'Beast' needs compassion - QC

By Abby Gillies

The 'Beast of Blenheim' Stewart Murray Wilson. File photo / NZ Herald
The 'Beast of Blenheim' Stewart Murray Wilson. File photo / NZ Herald

A leading lawyer has urged the public to show warmth and humanity to the man dubbed the 'Beast of Blenheim' when he is released next September after 16 years in prison.

Stewart Murray Wilson, 64, was jailed in 1996 for offences against women and children, including rape, indecent assault, stupefying, wilful ill-treatment of a child and bestiality.

Peter Williams QC, the former president of the Howard League for Penal Reform, said Wilson was not beyond redemption and needed the community's help if he was to have any chance of rehabilitation.

He should be surrounded by people who would "show him a bit of warmth and humanity" so he could move on with his life in a healthy way, said Mr Williams.

"The first priority is the protection of the public but having said that, legally he has to be released because he's served his sentence and every effort should be made now to rehabilitate him," he said.

Wilson became eligible for parole in December 2008 but the Parole Board ordered he stay in prison until his final release date of September 1, 2012, saying he was likely to reoffend if released.

In a report to the board, Wilson was recorded as saying "I don't give a stuff about it", when asked if he would adhere to a condition that he have no contact with children under 16 upon his release.

The board yesterday released its latest review findings, saying Wilson was at a high risk of reoffending and should remain in jail.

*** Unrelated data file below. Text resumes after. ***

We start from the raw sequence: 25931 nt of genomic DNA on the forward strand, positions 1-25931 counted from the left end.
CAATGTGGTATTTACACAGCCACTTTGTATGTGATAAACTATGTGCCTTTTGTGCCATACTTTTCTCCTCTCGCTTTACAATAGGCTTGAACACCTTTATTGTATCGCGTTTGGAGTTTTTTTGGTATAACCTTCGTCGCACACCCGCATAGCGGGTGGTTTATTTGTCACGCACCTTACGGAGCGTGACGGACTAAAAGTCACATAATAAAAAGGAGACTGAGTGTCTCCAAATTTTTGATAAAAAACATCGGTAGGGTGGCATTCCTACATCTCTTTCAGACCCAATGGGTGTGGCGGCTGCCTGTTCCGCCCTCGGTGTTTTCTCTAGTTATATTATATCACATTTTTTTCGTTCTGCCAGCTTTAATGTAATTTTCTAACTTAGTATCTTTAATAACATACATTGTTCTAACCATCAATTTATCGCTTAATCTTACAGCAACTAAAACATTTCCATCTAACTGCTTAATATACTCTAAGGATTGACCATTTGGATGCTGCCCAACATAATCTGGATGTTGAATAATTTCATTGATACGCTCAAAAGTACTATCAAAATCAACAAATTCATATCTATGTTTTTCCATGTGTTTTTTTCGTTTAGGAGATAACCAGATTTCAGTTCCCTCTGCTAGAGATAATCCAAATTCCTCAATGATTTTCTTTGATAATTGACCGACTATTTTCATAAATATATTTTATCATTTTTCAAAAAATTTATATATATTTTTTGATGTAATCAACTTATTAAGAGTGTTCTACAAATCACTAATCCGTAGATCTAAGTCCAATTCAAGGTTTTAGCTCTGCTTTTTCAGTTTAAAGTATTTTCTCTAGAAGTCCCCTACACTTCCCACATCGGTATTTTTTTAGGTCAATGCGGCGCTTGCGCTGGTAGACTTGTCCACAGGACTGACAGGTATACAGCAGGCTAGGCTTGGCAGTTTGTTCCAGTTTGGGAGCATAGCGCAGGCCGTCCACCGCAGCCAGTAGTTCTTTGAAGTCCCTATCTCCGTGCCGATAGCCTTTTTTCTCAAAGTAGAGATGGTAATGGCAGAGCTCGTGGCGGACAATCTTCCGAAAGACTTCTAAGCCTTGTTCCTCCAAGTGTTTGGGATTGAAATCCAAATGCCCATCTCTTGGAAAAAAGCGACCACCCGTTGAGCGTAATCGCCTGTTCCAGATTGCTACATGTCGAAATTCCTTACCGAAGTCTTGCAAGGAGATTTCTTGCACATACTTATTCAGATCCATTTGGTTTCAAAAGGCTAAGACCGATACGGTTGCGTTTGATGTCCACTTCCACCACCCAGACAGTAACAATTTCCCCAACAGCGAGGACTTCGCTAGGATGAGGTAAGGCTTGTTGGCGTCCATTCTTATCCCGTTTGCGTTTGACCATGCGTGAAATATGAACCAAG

But Mr Williams said that by next September, Wilson would have served his time and he would need the community's support to prevent him from reoffending.

"I think the concerned people should really battle for the mind of this person - to help him get a mental attitude that's healthy. We're not determined enough to help these people get on a straight path."

Wilson has not completed any programmes to stop sexual abuse while in prison.

But Mr Williams said that in spite of requesting to take part in such programmes, Wilson had been denied because of his continued refusal to admit his guilt.

"I think that's wrong. He's there 17 years and he should have had some courses to help him with rehabilitation."

Wilson was receiving support from a Catholic priest, the Prisoners Aid and Rehabilitation Trust, and Mr Williams said if requested, he would also willingly also help Wilson with his rehabilitation.


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